The Central Zone extends across the narrow neck of the Halmahera K. The neck contains a range of low mountains with rivers draining into Kau and Weda Bays. West of the neck the mountains rise to a high dissected plain which descends steeply on its west side into the Molucoa Sea. The steep west coast is evidently controlled by high angle faults. The Central Zone has a basement of Oha Volcanic Formation overlain unconformably by folded Neogene sediments (Fig.6.E). The Neogene rooks are deformed by tight folds with an overall north- south axial trend. To the west it appears that these folded rocks are unconformably overlain by younger lavas which dip gently west. Above the folded Neogene sedimentary rocks is an overthrust sheet of Subaim Limestone Formation and younger rocks emplaced from the east. A cross-section of the Central Fold and Thrust Belt is shown on Fig.6.E and an interpretation of the cross-section is shown on Fig.6.F. The age of the folding and thrusting is constrained by the youngest deformed rocks in the Central Zone. A mid to late Pliocene age (N20/N21) indicates that this deformation event must have occurred no earlier than about 3 Ma.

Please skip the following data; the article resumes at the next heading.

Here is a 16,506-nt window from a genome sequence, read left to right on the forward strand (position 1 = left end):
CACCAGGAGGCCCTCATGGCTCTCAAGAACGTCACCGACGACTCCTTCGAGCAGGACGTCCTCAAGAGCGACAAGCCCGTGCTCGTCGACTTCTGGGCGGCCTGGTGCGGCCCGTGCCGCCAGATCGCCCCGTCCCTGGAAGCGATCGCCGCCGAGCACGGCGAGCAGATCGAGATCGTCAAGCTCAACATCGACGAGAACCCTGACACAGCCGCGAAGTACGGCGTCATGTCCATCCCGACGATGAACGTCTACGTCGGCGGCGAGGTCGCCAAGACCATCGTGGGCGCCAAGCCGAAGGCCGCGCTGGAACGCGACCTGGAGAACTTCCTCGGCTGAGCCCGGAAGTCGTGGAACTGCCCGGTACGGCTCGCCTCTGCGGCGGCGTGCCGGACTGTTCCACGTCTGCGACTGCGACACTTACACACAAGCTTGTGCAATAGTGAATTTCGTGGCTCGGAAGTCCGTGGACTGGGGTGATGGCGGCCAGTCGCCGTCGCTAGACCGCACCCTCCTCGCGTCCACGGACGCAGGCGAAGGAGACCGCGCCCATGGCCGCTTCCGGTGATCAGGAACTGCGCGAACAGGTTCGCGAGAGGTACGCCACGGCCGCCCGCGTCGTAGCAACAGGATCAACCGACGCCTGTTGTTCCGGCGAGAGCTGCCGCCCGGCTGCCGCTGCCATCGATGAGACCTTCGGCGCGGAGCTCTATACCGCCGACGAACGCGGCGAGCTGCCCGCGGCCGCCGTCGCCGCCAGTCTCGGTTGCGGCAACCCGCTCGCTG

The SE arm has roughly parallel north and south coasts trending WNW-ESE. It has a low central region which rises to the west, north and east giving the SE arm the form of a broad open half-basin, tilted southwards, with its southern part truncated by the coast. The Ophiolitic Basement Complex forms high mountains at the west end of the SE arm. In the central part of the SE arm are the soft marls and limestones of the Saolat Formation. At the east end of the SE arm is a large basement window cut through by the Gowonli and Paniti Rivers. The Gowonli, Paniti Formations and Ophiohtic Basement Complex within the window are unconformably overlain by the Subaim Limestone Formation whioh dips outward from the window. The Subaim Limestone Formation is separated from the Saolat Formation by a thrust flat with the basement window representing a hanging wall anticline above a ramp in the thrust plane. The thrust ramps up from a flat within the basement at a depth of about 3 km, then follows the base of the Subaim Limestone Formation for several kilometres before cutting up section through the Saolat Formation. The cross-section (Fig.6.D), assuming east- west contraction, implies that minimum shortening is of the order of 20 km.